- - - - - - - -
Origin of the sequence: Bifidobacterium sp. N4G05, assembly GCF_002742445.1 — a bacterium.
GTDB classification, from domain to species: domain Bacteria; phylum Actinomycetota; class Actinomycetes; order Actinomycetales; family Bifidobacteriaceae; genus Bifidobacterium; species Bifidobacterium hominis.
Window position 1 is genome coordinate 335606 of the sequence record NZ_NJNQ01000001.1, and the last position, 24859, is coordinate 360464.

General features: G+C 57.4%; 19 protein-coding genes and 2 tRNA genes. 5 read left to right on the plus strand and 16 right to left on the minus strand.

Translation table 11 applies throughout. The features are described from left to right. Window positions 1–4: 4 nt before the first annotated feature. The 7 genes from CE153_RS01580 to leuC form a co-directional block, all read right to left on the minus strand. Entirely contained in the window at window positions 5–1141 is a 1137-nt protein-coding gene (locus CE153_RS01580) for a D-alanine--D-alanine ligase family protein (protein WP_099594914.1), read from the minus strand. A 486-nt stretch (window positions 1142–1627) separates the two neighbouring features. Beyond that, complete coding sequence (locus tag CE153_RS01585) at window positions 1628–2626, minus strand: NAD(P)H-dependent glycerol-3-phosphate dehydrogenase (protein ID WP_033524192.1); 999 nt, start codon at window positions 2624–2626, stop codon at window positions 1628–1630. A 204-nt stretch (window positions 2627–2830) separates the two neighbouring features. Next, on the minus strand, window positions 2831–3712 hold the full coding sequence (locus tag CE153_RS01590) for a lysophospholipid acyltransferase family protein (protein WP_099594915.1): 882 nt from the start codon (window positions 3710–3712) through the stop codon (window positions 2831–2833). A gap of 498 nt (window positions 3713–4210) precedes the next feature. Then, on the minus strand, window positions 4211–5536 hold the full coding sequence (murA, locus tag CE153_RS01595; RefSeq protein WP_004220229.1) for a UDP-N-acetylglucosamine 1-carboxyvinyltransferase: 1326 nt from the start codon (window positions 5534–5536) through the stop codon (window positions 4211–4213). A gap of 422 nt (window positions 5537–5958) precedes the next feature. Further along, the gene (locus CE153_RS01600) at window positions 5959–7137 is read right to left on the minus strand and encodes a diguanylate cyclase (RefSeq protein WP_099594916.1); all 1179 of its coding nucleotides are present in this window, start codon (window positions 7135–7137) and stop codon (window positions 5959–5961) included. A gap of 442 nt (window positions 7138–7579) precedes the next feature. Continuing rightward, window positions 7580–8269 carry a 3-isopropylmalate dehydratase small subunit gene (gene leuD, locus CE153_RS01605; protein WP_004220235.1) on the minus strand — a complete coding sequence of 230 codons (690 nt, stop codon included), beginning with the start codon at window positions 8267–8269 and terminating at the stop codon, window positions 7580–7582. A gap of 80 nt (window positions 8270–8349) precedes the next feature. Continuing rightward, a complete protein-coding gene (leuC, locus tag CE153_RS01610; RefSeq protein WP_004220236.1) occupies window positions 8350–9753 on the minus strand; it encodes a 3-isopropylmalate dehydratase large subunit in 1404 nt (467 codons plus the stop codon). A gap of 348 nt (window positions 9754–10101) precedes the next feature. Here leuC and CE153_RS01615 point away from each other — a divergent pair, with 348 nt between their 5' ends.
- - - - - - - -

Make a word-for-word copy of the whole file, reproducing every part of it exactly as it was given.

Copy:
Origin of the sequence: Bifidobacterium sp. N4G05, assembly GCF_002742445.1 — a bacterium.
GTDB classification, from domain to species: domain Bacteria; phylum Actinomycetota; class Actinomycetes; order Actinomycetales; family Bifidobacteriaceae; genus Bifidobacterium; species Bifidobacterium hominis.
Window position 1 is genome coordinate 335606 of the sequence record NZ_NJNQ01000001.1, and the last position, 24859, is coordinate 360464.

General features: G+C 57.4%; 19 protein-coding genes and 2 tRNA genes. 5 read left to right on the plus strand and 16 right to left on the minus strand.

Translation table 11 applies throughout. The features are described from left to right. Window positions 1–4: 4 nt before the first annotated feature. The 7 genes from CE153_RS01580 to leuC form a co-directional block, all read right to left on the minus strand. Entirely contained in the window at window positions 5–1141 is a 1137-nt protein-coding gene (locus CE153_RS01580) for a D-alanine--D-alanine ligase family protein (protein WP_099594914.1), read from the minus strand. A 486-nt stretch (window positions 1142–1627) separates the two neighbouring features. Beyond that, complete coding sequence (locus tag CE153_RS01585) at window positions 1628–2626, minus strand: NAD(P)H-dependent glycerol-3-phosphate dehydrogenase (protein ID WP_033524192.1); 999 nt, start codon at window positions 2624–2626, stop codon at window positions 1628–1630. A 204-nt stretch (window positions 2627–2830) separates the two neighbouring features. Next, on the minus strand, window positions 2831–3712 hold the full coding sequence (locus tag CE153_RS01590) for a lysophospholipid acyltransferase family protein (protein WP_099594915.1): 882 nt from the start codon (window positions 3710–3712) through the stop codon (window positions 2831–2833). A gap of 498 nt (window positions 3713–4210) precedes the next feature. Then, on the minus strand, window positions 4211–5536 hold the full coding sequence (murA, locus tag CE153_RS01595; RefSeq protein WP_004220229.1) for a UDP-N-acetylglucosamine 1-carboxyvinyltransferase: 1326 nt from the start codon (window positions 5534–5536) through the stop codon (window positions 4211–4213). A gap of 422 nt (window positions 5537–5958) precedes the next feature. Further along, the gene (locus CE153_RS01600) at window positions 5959–7137 is read right to left on the minus strand and encodes a diguanylate cyclase (RefSeq protein WP_099594916.1); all 1179 of its coding nucleotides are present in this window, start codon (window positions 7135–7137) and stop codon (window positions 5959–5961) included. A gap of 442 nt (window positions 7138–7579) precedes the next feature. Continuing rightward, window positions 7580–8269 carry a 3-isopropylmalate dehydratase small subunit gene (gene leuD, locus CE153_RS01605; protein WP_004220235.1) on the minus strand — a complete coding sequence of 230 codons (690 nt, stop codon included), beginning with the start codon at window positions 8267–8269 and terminating at the stop codon, window positions 7580–7582. A gap of 80 nt (window positions 8270–8349) precedes the next feature. Continuing rightward, a complete protein-coding gene (leuC, locus tag CE153_RS01610; RefSeq protein WP_004220236.1) occupies window positions 8350–9753 on the minus strand; it encodes a 3-isopropylmalate dehydratase large subunit in 1404 nt (467 codons plus the stop codon). A gap of 348 nt (window positions 9754–10101) precedes the next feature. Here leuC and CE153_RS01615 point away from each other — a divergent pair, with 348 nt between their 5' ends.